Translation provided by Google Translator Google Logo| Translation Disclaimer
BrowseAloud IconReduce the text sizeRestore the text sizeIncrease the text size
Welcome Peterborough Logo
Learning or Improving your English
Getting Credentials Recognized
Elementary and Secondary School
Post-Secondary (College and University) Education
Skilled Trades
Lifelong Learning


NCC

PPCII

Getting Credentials Recognized

There are many reasons why you  may want to get your credentials recognized.  It can help employers understand the level or quality of your education and therefore help you get a job; it can also help you gain admission into college or university or get a professional license.  Evaluation and recognition of qualifications earned outside of Canada varies for each field and takes into account whether your profession is regulated or not. The process determines whether your education and job experience obtained in another country are equal to the standards established for Canadian professionals.

Canada's Foreign Credential Evaluation and Assessment Services will evaluate your education against the degree requirements in  Canada's education systems.  These organizations charge a fee for their services, and the process they follow may vary.  Please note that their assessments are not necessarily appropriate or applicable to all situations. 

If you are planning to work in a regulated occupation, you will first need to consult with the pertinent regulatory body. The practice of regulated professions is governed by regulatory bodies, which are legally authorized to perform their own expert credential assessments. Here is a list of regulated professions from the Access Centre for Regulated Employment. You can find the regulatory body for these professions by entering the occupational title in the search box on the Canadian Informational Centre for International Credentials website.

If you are planning to study in Canada, consult the "Information for students educated abroad applying for admission to Canadian universities and colleges" guide. Universities and colleges are legally authorized to perform their own expert credential assessments as well.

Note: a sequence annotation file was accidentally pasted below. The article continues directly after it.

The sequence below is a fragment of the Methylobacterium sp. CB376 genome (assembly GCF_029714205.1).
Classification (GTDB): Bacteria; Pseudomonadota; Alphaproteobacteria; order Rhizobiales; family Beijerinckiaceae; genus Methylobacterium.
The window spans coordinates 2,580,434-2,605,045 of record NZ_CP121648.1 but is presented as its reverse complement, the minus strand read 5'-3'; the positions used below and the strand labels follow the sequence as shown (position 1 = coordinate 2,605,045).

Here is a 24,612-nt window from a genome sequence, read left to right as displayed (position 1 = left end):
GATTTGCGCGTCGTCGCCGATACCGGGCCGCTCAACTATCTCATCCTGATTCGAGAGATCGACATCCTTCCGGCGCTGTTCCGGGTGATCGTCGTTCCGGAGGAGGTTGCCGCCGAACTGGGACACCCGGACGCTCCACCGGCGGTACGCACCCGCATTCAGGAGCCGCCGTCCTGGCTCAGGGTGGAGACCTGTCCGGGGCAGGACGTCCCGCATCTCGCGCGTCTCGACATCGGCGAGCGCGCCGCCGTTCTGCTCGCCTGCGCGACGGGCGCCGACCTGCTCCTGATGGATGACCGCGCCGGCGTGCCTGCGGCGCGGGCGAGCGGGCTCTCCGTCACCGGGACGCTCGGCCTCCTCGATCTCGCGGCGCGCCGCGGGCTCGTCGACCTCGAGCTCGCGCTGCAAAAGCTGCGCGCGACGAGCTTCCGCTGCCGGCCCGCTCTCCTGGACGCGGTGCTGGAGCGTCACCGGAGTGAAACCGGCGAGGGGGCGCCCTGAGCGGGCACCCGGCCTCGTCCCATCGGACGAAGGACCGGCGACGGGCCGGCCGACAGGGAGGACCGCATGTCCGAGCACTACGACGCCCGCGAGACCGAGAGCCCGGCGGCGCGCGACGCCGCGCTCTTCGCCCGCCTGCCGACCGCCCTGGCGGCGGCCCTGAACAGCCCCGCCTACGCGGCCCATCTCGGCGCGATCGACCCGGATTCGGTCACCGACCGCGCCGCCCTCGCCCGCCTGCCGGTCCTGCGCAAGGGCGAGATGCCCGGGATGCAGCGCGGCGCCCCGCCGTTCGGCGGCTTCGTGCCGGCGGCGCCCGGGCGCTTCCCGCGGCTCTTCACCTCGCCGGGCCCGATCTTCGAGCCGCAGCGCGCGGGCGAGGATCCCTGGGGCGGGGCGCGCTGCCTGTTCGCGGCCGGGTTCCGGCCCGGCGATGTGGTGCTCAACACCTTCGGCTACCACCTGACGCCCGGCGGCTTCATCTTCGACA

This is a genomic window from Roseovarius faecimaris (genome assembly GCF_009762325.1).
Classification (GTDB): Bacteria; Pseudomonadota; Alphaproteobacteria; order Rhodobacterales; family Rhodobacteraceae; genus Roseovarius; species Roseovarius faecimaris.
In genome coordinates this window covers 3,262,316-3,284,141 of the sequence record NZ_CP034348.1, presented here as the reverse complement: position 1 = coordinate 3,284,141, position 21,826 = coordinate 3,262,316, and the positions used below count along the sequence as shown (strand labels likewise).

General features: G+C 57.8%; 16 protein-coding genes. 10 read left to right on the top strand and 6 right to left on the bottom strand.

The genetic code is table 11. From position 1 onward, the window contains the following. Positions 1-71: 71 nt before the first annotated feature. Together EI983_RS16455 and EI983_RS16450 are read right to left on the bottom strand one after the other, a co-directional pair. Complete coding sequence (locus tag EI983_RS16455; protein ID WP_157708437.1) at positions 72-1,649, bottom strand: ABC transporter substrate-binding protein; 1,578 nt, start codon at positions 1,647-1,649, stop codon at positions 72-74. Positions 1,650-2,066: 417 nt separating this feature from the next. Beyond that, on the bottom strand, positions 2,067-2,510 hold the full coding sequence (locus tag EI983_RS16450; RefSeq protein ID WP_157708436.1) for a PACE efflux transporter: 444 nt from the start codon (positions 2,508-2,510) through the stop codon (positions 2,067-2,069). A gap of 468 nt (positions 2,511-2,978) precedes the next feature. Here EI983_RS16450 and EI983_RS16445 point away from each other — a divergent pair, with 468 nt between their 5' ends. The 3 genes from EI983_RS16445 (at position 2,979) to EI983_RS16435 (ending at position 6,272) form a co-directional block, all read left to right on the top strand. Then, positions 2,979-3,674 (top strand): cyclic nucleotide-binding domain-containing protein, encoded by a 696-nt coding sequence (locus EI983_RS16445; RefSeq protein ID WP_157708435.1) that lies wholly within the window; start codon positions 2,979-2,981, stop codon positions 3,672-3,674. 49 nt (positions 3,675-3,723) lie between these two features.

It is also important you demonstrate that the academic documents you have are authentic and that your credentials are from a recognized institution. 

To convert foreign credentials to Canadian equivalents, you may need a Bridge Training Programme. This programme helps foreign professionals to convert their certifications and qualifications into Canadian equivalents.  Getting your credentials recognized can take some time. You may want to gain some Canadian work experience by working in a non-regulated field until your credentials are recognized. Settlement.Org can help you find non-regulated jobs that are related to your profession. Their website also has a directory of groups run by and for internationally trained professionals.

Licensing and Regulatory Bodies

Recognition of qualifications for employment in Canada — If you want to work in Canada, this fact sheet outlines how you will need to proceed, depending on whether your occupation is regulated or not. The "Assessment and recognition of credentials for the purpose of employment in Canada" fact sheet will also guide you through the job-application process.

The Ontario Ministry of Immigration offers a programme called Global Experience Ontario. It can help internationally trained and educated professionals to find out how to qualify for professional practice in Ontario. 

Foreign Trained Tradespeople

If you are a skilled tradesperson, A Guide for Foreign-Trained Tradespeople gives you information about working in Ontario. If you are interested in becoming a tradesperson, Ontario Ministry of Training, Colleges and Universities has information on apprenticeship training in Ontario

Studying in Canada

Canadian colleges and universities make their own admission decisions. This fact sheet explains what you need to know to apply to them directly.  Please refer to this link for a directory of colleges, universities and schools in the provinces and territories of Canada.

The Prior Learning Assessment and Recognition (PLAR) in Canada fact sheet explains the PLAR process, which helps adults to demonstrate and obtain recognition for learning acquired outside of formal-education settings.

Additional Resources

Information on credential recognition from Settlement.org

Canadian Foundation for Economic Education – Potential to Prosperity has information and stories from foreign-trained professionals

Bridge Training for Regulated Professions - The Ontario Government provides a number of programs and services to assist internationally trained newcomers with bridge training to achieve the requirements of their profession in Canada.

Bridge Training for Non-Regulated Professions - The Ontario Government also provides programs and services to assist internationally trained professionals with bridge training to achieve the requirements of their non-regulated profession in Canada.


Can't find what you need? Visit our FAQ section